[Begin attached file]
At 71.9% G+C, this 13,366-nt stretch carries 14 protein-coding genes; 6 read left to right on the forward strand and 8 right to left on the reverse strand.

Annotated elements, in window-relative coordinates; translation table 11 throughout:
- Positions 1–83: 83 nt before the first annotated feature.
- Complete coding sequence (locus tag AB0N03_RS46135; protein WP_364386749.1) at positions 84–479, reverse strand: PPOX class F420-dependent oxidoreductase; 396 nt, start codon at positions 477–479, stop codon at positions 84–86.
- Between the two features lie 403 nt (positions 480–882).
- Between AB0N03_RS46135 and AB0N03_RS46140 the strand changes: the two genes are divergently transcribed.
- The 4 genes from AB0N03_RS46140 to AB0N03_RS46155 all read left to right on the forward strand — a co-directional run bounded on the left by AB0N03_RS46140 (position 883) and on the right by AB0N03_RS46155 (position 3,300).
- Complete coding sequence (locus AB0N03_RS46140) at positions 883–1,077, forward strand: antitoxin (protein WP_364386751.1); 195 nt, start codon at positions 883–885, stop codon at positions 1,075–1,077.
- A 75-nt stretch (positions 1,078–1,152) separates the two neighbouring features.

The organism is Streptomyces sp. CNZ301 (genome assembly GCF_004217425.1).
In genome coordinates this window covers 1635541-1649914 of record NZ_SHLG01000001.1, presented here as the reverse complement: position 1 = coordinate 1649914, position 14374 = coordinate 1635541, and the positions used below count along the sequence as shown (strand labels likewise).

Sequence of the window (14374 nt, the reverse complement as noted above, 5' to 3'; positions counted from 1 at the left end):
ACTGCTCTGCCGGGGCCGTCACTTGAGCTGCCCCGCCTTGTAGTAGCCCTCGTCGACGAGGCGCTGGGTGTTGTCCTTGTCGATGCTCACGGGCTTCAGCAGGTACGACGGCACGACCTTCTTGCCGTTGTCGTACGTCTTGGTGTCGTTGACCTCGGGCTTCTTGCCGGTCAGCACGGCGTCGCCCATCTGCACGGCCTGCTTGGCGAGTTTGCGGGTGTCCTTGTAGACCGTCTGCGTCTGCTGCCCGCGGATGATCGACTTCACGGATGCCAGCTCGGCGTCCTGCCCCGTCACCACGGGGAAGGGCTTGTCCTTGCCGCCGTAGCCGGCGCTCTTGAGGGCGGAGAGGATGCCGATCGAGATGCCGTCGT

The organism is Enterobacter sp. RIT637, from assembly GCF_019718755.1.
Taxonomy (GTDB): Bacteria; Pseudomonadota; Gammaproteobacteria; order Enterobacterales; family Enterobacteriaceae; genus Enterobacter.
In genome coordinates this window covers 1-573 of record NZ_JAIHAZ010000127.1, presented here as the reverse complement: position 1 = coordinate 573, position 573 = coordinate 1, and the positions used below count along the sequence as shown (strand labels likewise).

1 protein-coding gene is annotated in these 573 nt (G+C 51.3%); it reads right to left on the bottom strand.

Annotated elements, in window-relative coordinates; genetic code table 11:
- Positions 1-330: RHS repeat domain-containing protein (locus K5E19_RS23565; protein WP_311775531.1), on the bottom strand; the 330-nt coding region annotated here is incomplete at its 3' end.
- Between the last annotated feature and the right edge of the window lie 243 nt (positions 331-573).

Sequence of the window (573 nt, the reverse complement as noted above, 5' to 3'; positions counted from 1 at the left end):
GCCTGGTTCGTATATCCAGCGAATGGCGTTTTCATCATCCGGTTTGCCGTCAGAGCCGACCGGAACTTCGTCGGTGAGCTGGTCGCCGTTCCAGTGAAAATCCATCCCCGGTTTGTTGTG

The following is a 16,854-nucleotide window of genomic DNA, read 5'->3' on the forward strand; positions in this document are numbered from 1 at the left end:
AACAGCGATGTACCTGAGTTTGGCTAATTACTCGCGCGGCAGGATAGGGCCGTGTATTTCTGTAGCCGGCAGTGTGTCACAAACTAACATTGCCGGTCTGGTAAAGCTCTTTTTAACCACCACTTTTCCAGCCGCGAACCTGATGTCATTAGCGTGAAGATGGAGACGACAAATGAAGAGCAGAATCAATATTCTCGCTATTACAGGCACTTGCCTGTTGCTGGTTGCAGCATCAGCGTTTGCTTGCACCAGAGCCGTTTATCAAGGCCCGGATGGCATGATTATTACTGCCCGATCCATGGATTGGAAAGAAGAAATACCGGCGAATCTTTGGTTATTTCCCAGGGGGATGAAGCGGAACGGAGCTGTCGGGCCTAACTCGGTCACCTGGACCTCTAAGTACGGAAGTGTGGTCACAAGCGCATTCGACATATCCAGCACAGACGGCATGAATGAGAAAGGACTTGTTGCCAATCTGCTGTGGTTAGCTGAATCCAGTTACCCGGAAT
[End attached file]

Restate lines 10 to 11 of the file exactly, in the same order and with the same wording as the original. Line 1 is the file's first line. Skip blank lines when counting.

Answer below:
The organism is Streptomyces sp. CNZ301 (genome assembly GCF_004217425.1).
In genome coordinates this window covers 1635541-1649914 of record NZ_SHLG01000001.1, presented here as the reverse complement: position 1 = coordinate 1649914, position 14374 = coordinate 1635541, and the positions used below count along the sequence as shown (strand labels likewise).